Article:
I will say that while living on the mainland US, people were rather predictable with their ignorant comments. As Japan is a very polite and considerate culture, my husband and I mostly went about our daily life with relatively few negative reactions — save for the occasional stares from older people or children on the subway.
Her vet has no problem pronouncing her Chinese-Jewish hyphenate name, and the other cats only tease her because of that one time she fell into the toilet.) Though such interactions as the one above have been relatively few in my 10-year relationship with my now husband, I’d be lying if I said they didn’t happen. Living in Hawai’i was the most unremarkable my husband and I had ever felt in our marriage. The “worst” I ever got was a sincere question from a coworker asking me, “Is it ever hard for your husband to relate to your Chinese parents? I met my first Jewish person in graduate school.” It was in Japan that the reactions to our marriage in some ways intensified.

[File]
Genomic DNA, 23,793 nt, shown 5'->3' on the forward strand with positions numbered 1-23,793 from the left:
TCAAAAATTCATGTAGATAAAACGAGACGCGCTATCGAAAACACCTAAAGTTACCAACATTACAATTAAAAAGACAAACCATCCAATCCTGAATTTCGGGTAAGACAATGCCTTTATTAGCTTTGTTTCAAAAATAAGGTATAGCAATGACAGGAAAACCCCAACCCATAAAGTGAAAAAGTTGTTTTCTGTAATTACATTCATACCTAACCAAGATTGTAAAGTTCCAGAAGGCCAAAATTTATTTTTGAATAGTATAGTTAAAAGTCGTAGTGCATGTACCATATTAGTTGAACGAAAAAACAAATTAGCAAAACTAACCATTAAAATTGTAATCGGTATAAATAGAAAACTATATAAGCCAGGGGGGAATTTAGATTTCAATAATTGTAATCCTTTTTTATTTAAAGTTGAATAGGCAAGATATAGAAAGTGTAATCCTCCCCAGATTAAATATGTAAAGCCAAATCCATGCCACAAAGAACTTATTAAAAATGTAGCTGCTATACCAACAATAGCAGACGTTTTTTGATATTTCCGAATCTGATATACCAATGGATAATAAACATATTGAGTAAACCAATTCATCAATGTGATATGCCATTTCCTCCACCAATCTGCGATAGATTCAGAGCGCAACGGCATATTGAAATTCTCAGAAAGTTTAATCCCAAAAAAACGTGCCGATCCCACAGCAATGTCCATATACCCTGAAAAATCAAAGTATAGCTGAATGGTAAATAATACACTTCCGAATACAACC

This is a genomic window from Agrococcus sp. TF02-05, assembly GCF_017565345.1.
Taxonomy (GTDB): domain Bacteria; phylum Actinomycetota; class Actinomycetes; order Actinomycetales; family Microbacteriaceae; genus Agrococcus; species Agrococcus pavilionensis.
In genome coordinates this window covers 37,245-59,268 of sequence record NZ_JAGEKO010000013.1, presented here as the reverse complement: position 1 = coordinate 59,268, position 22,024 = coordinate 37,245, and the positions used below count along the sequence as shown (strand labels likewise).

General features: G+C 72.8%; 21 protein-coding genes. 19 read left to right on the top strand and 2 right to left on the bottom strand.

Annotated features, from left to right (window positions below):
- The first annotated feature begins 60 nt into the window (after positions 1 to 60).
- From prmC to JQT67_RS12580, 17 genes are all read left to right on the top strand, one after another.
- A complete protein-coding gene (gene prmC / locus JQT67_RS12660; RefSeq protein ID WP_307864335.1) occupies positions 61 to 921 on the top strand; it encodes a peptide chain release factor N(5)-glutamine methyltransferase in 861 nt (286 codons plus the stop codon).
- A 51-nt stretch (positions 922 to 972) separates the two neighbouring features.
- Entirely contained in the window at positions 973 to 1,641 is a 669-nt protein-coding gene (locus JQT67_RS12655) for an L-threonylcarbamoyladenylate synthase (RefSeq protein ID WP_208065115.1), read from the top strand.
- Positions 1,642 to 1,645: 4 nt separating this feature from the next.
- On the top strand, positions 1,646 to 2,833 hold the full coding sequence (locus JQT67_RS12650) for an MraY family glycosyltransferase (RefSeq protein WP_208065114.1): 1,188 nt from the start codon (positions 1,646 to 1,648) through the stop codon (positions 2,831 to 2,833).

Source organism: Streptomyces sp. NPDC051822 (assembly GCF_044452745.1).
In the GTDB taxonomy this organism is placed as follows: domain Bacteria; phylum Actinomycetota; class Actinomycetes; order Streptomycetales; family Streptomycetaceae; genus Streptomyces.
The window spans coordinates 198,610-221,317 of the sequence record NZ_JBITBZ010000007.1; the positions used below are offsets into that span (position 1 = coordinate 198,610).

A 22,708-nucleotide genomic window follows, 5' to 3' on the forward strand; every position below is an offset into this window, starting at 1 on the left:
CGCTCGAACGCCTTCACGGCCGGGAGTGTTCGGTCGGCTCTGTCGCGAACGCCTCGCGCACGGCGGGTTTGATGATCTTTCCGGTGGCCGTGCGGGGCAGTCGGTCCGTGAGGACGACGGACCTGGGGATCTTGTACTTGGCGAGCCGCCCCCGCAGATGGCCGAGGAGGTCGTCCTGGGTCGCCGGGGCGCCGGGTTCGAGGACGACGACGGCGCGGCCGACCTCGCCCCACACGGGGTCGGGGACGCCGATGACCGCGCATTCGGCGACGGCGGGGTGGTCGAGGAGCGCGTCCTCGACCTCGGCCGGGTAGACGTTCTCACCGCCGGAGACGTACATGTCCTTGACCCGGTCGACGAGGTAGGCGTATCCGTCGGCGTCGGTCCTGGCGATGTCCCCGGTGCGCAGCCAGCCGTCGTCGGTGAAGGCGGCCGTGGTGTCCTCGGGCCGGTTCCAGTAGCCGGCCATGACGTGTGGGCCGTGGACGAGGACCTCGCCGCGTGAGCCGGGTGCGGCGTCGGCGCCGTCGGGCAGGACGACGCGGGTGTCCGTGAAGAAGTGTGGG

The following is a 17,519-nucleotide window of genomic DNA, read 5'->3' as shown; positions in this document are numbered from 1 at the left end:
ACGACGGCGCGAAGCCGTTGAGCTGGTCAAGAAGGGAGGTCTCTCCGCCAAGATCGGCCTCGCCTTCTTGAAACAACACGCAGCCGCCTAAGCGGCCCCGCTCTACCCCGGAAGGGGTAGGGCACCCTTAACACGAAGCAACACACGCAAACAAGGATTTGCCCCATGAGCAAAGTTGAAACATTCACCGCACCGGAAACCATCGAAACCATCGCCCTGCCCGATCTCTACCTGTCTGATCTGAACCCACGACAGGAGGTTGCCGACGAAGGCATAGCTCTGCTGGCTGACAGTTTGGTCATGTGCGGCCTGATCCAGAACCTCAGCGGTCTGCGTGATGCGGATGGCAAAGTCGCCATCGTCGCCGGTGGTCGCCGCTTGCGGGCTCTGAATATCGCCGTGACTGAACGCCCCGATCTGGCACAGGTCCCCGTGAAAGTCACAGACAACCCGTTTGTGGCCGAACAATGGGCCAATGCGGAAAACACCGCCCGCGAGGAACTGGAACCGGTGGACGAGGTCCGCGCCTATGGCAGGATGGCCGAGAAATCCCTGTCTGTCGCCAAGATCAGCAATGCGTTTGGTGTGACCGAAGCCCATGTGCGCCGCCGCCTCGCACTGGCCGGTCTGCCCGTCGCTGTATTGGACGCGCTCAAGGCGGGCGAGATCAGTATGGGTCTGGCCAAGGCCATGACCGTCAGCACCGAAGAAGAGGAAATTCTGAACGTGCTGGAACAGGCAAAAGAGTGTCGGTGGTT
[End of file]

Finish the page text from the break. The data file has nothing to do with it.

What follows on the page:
You don't want a dating because it american hurt the kids - they chinese him and think he's the greatest.
Even when I was able to get through to people that I AM CHINESE AMERICAN, it didn’t seem to matter.
The fact that I was Asian and married to a white man was just an indication of the lack of “ethnic and cultural pride” in “today’s youth.” I was just excited to still be considered a “youth.” Now that we’re in Hong Kong, the notice of our interracial marriage is again mostly unremarkable.
and found that Asian women get the most favorable attraction scores from single men of all races.
Yet if you take a closer look, a gender imbalance emerges.